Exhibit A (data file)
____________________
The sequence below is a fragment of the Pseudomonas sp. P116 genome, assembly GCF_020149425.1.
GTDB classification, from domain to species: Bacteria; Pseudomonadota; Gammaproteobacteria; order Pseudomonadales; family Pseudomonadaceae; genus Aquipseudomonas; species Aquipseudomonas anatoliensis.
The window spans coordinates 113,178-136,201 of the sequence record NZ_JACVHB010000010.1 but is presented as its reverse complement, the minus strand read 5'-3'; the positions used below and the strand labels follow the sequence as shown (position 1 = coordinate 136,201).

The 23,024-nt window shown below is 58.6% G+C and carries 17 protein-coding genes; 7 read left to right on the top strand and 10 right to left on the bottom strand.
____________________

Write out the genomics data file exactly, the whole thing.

The sequence below is a fragment of the Pseudomonas sp. P116 genome, assembly GCF_020149425.1.
GTDB classification, from domain to species: Bacteria; Pseudomonadota; Gammaproteobacteria; order Pseudomonadales; family Pseudomonadaceae; genus Aquipseudomonas; species Aquipseudomonas anatoliensis.
The window spans coordinates 113,178-136,201 of the sequence record NZ_JACVHB010000010.1 but is presented as its reverse complement, the minus strand read 5'-3'; the positions used below and the strand labels follow the sequence as shown (position 1 = coordinate 136,201).

The 23,024-nt window shown below is 58.6% G+C and carries 17 protein-coding genes; 7 read left to right on the top strand and 10 right to left on the bottom strand.